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Hindustani Airs: Music, Pleasure, and Artistic Exchange in the Court of Lucknow

Research Questions:

To what extent did colonial residents contribute to art and culture in Mughal Hindustan during the late eighteenth century?

How can we recover cultures of sociability and exchange in eighteenth-century Lucknow through Sophia Plowden’s album and Cambridge’s collections more broadly?

What do Cambridge’s archives tell us about various cultures of collecting as they developed and transformed in South Asia?

Project Overview:

The focus of Hindustani Airs: Music, Pleasure, and Artistic Exchange in the Court of Lucknow is the Fitzwilliam Museum’s album of Indian musical lyrics made in Lucknow in 1787-88 for an Englishwoman, Sophia Elizabeth Plowden. While living in Lucknow with her husband–an East India Company officer–she collected songs that she heard in courtly gatherings. 67 of them survive in her illustrated book (MS 380). 

The album is a witness to the extent of colonial participation in Hindustani culture, and a unique survival within the arts of the book. Each of the 39 loose folios includes illustrations of performers, dancers, singers, courtesans, and other entertainers. The lyrics are inscribed in Persian nasta‘liq calligraphy, but include Persian, Urdu, Classical Hindi, and Panjabi languages. 

Music historians have made enormous progress in recovering the soundscapes of this book, but we still lack full knowledge of the structure, layout, texts, calligraphy and paintings of the Plowden album. Our research will create a full account of the manuscript in all these aspects, identifying texts and illustrations, and establishing a full context for the album. We hope to make it the centrepiece of an exhibition at the Fitzwilliam in 2025, with an accompanying public programme focussed on sound and performance.


Marlay Group Funding

Project Partners: 

Centre of Islamic Studies, University of Cambridge

Related publications

We envisage a printed catalogue with object description and essays to sit alongside an exhibition.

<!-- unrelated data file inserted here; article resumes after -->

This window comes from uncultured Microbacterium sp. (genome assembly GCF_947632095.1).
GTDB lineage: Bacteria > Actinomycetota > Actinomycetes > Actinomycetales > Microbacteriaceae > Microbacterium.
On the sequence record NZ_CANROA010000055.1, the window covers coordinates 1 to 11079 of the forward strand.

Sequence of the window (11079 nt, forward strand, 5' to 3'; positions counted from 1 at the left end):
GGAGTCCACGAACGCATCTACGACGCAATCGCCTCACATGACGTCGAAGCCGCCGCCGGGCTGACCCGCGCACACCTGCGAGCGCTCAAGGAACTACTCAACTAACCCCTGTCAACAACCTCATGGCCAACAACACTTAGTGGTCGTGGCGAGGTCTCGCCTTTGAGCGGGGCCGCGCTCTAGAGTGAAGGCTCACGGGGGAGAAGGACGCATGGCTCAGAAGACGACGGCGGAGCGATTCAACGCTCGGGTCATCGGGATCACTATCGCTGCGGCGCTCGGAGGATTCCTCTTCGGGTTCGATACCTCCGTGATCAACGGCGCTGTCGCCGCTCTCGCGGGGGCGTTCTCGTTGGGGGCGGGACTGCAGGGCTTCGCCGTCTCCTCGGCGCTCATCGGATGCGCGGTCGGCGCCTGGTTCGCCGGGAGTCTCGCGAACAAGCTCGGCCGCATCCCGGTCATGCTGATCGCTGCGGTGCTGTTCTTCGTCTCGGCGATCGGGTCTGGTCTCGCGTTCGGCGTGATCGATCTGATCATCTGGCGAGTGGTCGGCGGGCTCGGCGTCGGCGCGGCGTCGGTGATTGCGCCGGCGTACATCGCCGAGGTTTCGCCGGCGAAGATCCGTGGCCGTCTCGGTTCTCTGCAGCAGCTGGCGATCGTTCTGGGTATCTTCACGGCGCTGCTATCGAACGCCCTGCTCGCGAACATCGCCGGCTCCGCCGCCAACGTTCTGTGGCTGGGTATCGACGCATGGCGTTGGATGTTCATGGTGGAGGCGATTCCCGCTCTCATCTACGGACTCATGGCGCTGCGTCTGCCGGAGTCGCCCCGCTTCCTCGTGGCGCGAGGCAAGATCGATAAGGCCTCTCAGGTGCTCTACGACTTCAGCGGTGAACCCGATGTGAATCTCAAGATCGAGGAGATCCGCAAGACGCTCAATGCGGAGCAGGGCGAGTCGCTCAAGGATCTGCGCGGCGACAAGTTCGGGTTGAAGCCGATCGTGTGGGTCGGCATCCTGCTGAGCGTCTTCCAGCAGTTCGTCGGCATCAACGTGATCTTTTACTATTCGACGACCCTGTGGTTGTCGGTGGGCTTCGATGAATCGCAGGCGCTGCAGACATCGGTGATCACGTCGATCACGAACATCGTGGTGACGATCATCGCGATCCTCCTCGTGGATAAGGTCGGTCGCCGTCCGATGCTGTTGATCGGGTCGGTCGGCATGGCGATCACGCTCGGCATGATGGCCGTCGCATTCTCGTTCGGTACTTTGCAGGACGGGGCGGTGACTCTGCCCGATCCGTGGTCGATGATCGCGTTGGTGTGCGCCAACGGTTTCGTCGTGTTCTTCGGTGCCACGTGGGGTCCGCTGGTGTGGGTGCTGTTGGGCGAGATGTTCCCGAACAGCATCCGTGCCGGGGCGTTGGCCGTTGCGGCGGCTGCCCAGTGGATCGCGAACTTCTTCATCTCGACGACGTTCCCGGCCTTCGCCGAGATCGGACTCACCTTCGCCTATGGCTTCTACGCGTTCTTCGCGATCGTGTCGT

Project team

Principal Investigators: 

Dr Suzanne Reynolds, Senior Curator of Manuscripts and Rare Books, Fitzwilliam Museum

Dr Vivek Gupta, British Academy Postdoctoral Fellow, University College London

Co Invesigators:

Dr Katherine Butler Schofield, Senior Lecturer in South Asian Music and History, King’s College London

Ursula Sims-Williams, Lead Curator, Persian Collections, British Library

Hallie Swanson, PhD student, University of Pennsylvania, Research Assistant for Hindustani Airs

Marcus Fraser, Honorary Keeper of Islamic and Indian Manuscripts and Miniatures, Fitzwilliam Museum

Outcomes of the project

The intended outcomes of this research include a full description of the manuscript’s physical make up and contents, with texts identified, transcribed, and translated, and paintings studied. We will corroborate our analysis with allied objects in Cambridge collections, most notably with the library of Swiss adventurer and collector Antoine-Louis Polier. Polier’s manuscripts were acquired by Edward Ephraim Pote, who bequeathed them to Eton College and King’s College, Cambridge. The Pote Collection is currently on permanent loan to the Cambridge University Library. The findings will be published in a printed edited volume with essays and on the Fitzwilliam’s public online object database.

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